How to Discover Your Legs.

Eight years ago, I began my battle with puberty. I left the winter of my youth behind and emerged into a 40-degree-summer-heat only to realise I had developed more leg than I knew what to do with and a severely dysfunctional relationship with what had become my body.

The 2000s were over and so were knee-length cargo pants. Fuck, I said to the pubey daddy-long-legged freak in the mirror, what am I supposed to do with my legs now?

These tumultuous years of confusion had been all but crushed into the sub-basement of my psyche until Madsy relayed what her 18-year-old brother recently confessed, “I’m still trying to figure out how to wear shorts.” My darling hetero counterpart, aren’t we all.

Straight friends; today I come to you as Elle Woods did to Brooke Windham–or in your language, as Gandalf did to Frodo and Samwise–with the sacred wisdom my decade long hero’s journey imbued me with.

A Gay Boy’s Gift to the Heterosexual Man.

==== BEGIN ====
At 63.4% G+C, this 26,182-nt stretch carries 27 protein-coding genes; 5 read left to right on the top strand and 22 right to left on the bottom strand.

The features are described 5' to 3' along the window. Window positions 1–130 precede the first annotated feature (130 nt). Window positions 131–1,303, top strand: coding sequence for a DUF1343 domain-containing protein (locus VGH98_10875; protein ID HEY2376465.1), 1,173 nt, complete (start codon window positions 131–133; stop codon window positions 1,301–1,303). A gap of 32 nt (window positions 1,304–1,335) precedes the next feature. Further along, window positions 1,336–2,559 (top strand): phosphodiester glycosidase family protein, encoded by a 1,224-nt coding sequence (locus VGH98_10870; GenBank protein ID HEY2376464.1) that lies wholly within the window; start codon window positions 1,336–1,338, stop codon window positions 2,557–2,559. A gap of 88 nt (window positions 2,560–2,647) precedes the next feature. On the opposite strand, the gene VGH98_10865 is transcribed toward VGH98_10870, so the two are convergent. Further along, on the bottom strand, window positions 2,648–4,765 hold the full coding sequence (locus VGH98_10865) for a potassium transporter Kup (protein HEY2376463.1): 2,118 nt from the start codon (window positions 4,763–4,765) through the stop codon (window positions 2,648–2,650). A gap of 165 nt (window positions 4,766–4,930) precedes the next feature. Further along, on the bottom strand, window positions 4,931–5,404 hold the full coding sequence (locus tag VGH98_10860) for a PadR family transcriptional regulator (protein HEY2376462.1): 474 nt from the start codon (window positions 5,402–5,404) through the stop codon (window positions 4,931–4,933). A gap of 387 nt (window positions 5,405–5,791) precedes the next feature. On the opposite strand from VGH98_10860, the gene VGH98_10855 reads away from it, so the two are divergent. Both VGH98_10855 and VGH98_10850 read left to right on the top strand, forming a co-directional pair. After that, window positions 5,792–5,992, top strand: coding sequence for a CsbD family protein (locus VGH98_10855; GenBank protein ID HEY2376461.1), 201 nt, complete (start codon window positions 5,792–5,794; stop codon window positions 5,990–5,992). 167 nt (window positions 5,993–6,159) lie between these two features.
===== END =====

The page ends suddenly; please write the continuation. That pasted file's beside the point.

Where to start? Shorts may be the official cultural attire of the Gays™, but don’t let that scare you away from showing a little leg boys. If anything, you’ll be doing me a favour–especially if you have meaty rugby thighs. Think of it as a peace offering for hate-crime-ing me in school.

Cis-hets, boneheads, gym-junkies and awkward straight boys alike; let this guide be my gift to you.

Before I impart this ancient queer wisdom, there are two things I need to ask of you. First; perhaps I’m asking too much, but it’s time to leave your pluggers and NRL ruggers in the past. This is 2019 and traditional heteronormativity has been declared dead. Second; I want you to explore where your desire to don shorts stems from. Are you a sporty boy, a summer boy, do you have amazing thighs you’ve been hiding from the world, or are you simply a boy standing in front of a pair of short-shorts wondering how to wear them?

The GymBot.

Visual references via Carbon FW14, Mood Shop, and Carne Bollente.

If you’re a little insecure about your heterosexuality, this is a prime entry level to leg worship. The GymBot is the epitome of relaxation; he lounges by the pool, he glides into class twenty minutes late, and his sweat perspiration smells like a bottle of Lazy Sunday Morning by Maison Margiela. It’s a classic day-to-day look for gays and straights alike, but the devil is in the details here fellas, and us queers are well acquainted with Satan.